Every October, some of the newly arrived barnacle geese are captured and rung. It's a great experience to be part of, as most of our job involves caring for wildlife from a safe and at times excessive distance. But more than that the data these rings can provide us would be impossible to gain in other ways. The birds are caught using a cannon net, which is remotely triggered. If a random breeze catches the net then it may mean no geese are caught, however yesterday was a success and over 40 birds were caught and ringed.
Now to put faces to names:
On day release from the Oa, warden Mark plus Dave-off-the-tv.
Liz demonstrating how best to aim your goose. Behind her you can see the captive geese awaiting ringing.
Emily with Mandy, waiting in line. Many hands make light work, but it can also make fast work. It's important to keep the geese moving through as quick as possible to minimize their stress.
The geese are released in the same field they were caught. Most fly off to join others, but some take a more casual departure. You can see here the large white ring which will have a unique 3 letter combination that can be read from afar. It also has a yellow colour ring which relates to the year the bird was caught.
October is a great time to be on Islay. The arrival of the geese and swans, the large flocks of finches and the passage of migrant thrushes and other birds make the reserves feel bustling with life. Amongst the finch flocks on the Oa over the last few, up to four bramblings have been seen.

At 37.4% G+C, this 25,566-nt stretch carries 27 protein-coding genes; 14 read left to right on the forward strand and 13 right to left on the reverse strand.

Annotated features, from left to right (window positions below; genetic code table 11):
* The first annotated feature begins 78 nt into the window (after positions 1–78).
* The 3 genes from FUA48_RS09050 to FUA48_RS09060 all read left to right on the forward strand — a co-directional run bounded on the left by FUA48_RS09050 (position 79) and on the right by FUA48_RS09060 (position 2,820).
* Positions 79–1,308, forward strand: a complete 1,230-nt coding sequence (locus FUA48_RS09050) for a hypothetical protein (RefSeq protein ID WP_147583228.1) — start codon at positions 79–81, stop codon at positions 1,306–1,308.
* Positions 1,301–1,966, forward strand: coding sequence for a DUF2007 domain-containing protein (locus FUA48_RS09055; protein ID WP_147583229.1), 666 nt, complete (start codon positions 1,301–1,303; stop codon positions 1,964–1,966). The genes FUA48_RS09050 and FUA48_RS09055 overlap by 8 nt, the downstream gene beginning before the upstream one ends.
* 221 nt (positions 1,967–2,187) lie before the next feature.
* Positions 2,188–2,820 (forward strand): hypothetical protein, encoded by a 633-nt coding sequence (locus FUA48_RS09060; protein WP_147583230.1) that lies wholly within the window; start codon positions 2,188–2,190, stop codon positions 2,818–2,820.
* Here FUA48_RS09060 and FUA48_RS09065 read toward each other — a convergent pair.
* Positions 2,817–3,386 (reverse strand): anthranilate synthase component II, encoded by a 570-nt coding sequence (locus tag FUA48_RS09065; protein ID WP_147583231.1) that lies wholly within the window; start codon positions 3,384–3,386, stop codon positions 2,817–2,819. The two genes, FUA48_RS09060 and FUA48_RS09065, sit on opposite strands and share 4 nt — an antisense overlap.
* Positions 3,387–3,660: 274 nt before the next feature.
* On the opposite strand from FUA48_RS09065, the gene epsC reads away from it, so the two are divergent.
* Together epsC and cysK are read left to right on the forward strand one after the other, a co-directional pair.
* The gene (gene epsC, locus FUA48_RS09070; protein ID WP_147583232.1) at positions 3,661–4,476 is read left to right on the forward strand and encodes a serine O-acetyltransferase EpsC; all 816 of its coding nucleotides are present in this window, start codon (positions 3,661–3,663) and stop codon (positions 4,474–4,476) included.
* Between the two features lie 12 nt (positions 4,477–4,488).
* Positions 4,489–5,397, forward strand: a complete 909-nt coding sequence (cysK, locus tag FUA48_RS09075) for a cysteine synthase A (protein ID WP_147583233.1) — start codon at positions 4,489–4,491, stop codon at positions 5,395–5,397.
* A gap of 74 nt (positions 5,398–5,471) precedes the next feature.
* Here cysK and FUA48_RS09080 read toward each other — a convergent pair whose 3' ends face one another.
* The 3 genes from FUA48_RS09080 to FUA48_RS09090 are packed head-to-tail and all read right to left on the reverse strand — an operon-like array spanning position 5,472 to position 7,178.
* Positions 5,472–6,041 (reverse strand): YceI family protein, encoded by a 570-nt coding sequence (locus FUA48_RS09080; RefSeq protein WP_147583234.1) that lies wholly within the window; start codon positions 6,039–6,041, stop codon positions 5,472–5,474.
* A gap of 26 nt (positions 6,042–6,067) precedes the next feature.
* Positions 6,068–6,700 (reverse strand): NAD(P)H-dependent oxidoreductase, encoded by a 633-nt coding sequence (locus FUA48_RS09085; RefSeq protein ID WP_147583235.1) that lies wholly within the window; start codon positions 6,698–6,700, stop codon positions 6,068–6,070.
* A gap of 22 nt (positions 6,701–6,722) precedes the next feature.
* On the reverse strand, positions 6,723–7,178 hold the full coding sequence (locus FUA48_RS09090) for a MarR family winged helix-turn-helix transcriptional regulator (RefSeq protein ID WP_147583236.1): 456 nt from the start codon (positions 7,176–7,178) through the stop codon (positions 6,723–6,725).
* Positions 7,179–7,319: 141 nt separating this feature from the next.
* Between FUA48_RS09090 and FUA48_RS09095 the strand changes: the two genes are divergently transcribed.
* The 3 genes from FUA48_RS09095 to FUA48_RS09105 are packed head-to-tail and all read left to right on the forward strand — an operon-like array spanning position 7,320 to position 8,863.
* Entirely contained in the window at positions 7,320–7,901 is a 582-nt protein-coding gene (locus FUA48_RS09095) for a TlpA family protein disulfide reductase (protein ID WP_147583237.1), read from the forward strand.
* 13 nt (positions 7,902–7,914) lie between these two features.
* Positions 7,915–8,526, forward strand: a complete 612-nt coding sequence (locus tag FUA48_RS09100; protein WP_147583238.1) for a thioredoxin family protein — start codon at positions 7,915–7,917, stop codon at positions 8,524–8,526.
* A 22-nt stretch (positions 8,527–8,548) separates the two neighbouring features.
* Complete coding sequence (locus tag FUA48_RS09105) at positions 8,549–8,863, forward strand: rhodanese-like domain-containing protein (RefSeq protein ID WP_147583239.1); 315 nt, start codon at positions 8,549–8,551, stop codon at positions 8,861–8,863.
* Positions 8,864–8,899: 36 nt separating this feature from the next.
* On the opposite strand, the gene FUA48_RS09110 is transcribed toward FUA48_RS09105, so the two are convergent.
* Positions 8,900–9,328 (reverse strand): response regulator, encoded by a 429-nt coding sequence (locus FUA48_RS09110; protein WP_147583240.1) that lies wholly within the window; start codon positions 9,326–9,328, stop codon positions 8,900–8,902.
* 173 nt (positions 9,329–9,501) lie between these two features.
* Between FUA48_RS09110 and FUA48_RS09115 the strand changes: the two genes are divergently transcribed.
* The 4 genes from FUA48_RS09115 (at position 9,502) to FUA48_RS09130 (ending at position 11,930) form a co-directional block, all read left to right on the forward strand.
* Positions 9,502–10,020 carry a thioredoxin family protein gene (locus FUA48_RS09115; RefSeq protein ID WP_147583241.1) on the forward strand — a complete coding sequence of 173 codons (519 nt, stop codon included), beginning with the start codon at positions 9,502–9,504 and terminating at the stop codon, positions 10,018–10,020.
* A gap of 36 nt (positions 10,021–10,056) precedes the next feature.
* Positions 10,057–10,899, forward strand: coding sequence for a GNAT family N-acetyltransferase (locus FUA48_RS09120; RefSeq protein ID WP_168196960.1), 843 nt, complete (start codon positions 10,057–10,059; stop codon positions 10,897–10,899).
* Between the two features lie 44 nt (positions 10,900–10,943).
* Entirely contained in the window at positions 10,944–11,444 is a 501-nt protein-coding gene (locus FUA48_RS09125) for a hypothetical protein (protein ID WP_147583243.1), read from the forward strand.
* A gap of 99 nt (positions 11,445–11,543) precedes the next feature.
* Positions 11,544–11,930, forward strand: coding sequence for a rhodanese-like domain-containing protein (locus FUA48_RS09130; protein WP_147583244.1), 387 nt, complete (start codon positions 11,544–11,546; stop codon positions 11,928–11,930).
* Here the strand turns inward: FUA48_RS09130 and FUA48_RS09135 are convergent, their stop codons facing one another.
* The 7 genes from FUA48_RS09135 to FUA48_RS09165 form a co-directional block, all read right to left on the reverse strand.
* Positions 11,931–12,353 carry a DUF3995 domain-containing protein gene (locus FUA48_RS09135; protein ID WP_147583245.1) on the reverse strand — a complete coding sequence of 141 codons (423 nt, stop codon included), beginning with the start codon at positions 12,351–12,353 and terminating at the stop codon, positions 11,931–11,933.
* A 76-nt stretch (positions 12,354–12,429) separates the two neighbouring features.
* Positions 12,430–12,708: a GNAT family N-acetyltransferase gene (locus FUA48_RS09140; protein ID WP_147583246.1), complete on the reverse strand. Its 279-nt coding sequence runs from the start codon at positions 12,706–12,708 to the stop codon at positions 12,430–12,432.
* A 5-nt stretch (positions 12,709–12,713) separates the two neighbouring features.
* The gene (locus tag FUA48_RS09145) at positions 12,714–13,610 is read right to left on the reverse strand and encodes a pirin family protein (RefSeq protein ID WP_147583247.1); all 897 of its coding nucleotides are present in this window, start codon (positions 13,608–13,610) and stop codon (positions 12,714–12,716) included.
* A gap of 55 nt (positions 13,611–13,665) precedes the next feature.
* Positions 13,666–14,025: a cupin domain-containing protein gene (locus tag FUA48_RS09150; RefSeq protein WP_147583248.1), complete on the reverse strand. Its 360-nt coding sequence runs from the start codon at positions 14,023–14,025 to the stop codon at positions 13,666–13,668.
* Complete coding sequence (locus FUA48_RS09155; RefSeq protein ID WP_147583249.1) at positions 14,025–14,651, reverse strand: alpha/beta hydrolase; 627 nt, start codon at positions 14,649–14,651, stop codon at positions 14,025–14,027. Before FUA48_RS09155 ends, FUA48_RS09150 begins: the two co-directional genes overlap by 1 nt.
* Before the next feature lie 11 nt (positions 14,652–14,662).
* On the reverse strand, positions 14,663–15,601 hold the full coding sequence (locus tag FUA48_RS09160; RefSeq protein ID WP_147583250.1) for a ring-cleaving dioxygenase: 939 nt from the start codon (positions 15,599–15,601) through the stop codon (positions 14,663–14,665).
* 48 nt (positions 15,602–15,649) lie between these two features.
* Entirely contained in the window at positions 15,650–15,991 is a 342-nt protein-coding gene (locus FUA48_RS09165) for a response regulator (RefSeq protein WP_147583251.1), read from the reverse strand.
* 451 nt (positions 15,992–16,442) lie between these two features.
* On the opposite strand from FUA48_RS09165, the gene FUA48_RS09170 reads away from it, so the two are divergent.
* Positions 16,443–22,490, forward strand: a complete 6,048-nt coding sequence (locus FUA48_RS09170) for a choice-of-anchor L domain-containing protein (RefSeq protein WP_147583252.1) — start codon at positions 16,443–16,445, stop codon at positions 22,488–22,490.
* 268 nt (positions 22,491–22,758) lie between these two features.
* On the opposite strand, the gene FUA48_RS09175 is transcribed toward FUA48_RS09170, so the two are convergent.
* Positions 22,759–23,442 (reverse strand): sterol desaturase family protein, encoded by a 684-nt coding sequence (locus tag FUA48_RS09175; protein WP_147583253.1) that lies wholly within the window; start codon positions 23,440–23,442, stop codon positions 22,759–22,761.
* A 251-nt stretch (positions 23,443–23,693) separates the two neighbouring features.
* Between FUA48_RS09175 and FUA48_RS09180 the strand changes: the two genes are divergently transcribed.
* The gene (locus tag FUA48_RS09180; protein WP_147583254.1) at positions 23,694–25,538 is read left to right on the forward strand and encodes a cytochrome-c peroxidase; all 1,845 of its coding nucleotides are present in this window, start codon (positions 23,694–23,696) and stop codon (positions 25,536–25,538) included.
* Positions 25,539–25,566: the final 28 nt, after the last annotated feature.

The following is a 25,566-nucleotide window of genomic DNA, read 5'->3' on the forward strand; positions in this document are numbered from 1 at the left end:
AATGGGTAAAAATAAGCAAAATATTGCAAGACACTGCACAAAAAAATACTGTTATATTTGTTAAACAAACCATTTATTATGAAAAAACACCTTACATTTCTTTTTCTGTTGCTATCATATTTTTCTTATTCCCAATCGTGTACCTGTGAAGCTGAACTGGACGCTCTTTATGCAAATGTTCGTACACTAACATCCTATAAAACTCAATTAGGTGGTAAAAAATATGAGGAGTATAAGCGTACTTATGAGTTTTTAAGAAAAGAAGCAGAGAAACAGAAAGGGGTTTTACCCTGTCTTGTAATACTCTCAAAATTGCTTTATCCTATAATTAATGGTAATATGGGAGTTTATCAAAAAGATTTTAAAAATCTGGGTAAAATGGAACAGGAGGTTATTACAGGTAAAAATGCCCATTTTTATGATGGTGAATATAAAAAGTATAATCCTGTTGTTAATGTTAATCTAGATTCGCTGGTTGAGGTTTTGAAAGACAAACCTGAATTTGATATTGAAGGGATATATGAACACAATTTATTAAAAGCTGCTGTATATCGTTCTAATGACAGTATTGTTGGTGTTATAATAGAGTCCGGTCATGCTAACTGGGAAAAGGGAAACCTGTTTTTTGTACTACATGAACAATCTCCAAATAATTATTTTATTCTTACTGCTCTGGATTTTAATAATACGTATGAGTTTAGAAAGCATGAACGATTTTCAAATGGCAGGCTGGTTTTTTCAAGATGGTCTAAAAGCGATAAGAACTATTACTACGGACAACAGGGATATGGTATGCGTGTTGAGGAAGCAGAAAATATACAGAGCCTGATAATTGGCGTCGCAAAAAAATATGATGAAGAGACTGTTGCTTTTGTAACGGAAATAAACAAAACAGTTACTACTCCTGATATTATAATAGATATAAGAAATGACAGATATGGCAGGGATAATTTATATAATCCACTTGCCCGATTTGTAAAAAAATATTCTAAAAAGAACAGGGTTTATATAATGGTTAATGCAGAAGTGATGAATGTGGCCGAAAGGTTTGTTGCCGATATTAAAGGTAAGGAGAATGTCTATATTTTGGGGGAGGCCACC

October is also the time that grey seals give birth to their pups.
This pup on the Oa is a couple of weeks old, in a week or so it will shed it's white fur coat and have to learn to swim and hunt for itself.
The other day I counted over 90 pale bellied brent geese on the salt marsh at RSPB Loch Gruinart. Some of these were ringed birds which I was able to take a reading of and send away to the appropriate people:
Click on this link to the Irish brent goose project for details of a family I identified; these birds were caught and rung in Axel Heiberg Island, Canada, in July (with the use of a helicopter!). This is around 2,500 miles, and Islay isn't even their final destination.
Others that were rung in the group included one that had already made its journey to Stranford Lough a fortnight ago, and is apparently known for yo-yoing between sites! Information from these rings can tell us a great deal about migrating birds movements which we would be otherwise unaware of.
Apologies for the lack of photos, unfortunately I'm not in the habit of taking the camera. However, we are counting again today so I will try to take some then.